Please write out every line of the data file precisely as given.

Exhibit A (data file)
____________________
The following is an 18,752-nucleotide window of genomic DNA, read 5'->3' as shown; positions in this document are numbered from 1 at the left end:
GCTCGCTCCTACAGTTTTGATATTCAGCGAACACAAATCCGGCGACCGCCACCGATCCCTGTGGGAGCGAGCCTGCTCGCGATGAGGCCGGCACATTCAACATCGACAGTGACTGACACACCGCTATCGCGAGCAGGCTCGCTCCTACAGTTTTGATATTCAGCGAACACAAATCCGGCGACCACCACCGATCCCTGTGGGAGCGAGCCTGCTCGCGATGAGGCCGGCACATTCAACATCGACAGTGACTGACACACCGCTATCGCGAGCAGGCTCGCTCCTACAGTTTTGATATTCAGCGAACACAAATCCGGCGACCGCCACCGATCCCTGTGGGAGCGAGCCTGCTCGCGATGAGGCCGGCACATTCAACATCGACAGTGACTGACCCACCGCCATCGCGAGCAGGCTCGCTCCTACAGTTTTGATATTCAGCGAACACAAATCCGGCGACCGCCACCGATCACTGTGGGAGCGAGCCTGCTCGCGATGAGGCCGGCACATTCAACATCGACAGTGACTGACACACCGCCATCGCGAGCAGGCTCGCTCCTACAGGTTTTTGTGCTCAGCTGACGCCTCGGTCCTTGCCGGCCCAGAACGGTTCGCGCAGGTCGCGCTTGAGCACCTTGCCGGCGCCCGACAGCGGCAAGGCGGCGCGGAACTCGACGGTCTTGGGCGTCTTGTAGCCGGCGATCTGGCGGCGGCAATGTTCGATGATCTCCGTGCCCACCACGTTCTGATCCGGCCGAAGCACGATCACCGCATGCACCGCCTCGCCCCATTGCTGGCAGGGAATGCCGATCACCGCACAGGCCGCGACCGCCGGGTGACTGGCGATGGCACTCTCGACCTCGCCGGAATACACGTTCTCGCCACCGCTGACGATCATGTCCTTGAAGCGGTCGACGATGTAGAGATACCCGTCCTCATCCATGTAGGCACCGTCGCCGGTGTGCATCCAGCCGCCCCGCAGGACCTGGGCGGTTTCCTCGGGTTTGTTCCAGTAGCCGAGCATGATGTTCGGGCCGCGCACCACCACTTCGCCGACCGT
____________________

The following is an 18,752-nucleotide window of genomic DNA, read 5'->3' as shown; positions in this document are numbered from 1 at the left end:
GCTCGCTCCTACAGTTTTGATATTCAGCGAACACAAATCCGGCGACCGCCACCGATCCCTGTGGGAGCGAGCCTGCTCGCGATGAGGCCGGCACATTCAACATCGACAGTGACTGACACACCGCTATCGCGAGCAGGCTCGCTCCTACAGTTTTGATATTCAGCGAACACAAATCCGGCGACCACCACCGATCCCTGTGGGAGCGAGCCTGCTCGCGATGAGGCCGGCACATTCAACATCGACAGTGACTGACACACCGCTATCGCGAGCAGGCTCGCTCCTACAGTTTTGATATTCAGCGAACACAAATCCGGCGACCGCCACCGATCCCTGTGGGAGCGAGCCTGCTCGCGATGAGGCCGGCACATTCAACATCGACAGTGACTGACCCACCGCCATCGCGAGCAGGCTCGCTCCTACAGTTTTGATATTCAGCGAACACAAATCCGGCGACCGCCACCGATCACTGTGGGAGCGAGCCTGCTCGCGATGAGGCCGGCACATTCAACATCGACAGTGACTGACACACCGCCATCGCGAGCAGGCTCGCTCCTACAGGTTTTTGTGCTCAGCTGACGCCTCGGTCCTTGCCGGCCCAGAACGGTTCGCGCAGGTCGCGCTTGAGCACCTTGCCGGCGCCCGACAGCGGCAAGGCGGCGCGGAACTCGACGGTCTTGGGCGTCTTGTAGCCGGCGATCTGGCGGCGGCAATGTTCGATGATCTCCGTGCCCACCACGTTCTGATCCGGCCGAAGCACGATCACCGCATGCACCGCCTCGCCCCATTGCTGGCAGGGAATGCCGATCACCGCACAGGCCGCGACCGCCGGGTGACTGGCGATGGCACTCTCGACCTCGCCGGAATACACGTTCTCGCCACCGCTGACGATCATGTCCTTGAAGCGGTCGACGATGTAGAGATACCCGTCCTCATCCATGTAGGCACCGTCGCCGGTGTGCATCCAGCCGCCCCGCAGGACCTGGGCGGTTTCCTCGGGTTTGTTCCAGTAGCCGAGCATGATGTTCGGGCCGCGCACCACCACTTCGCCGACCGT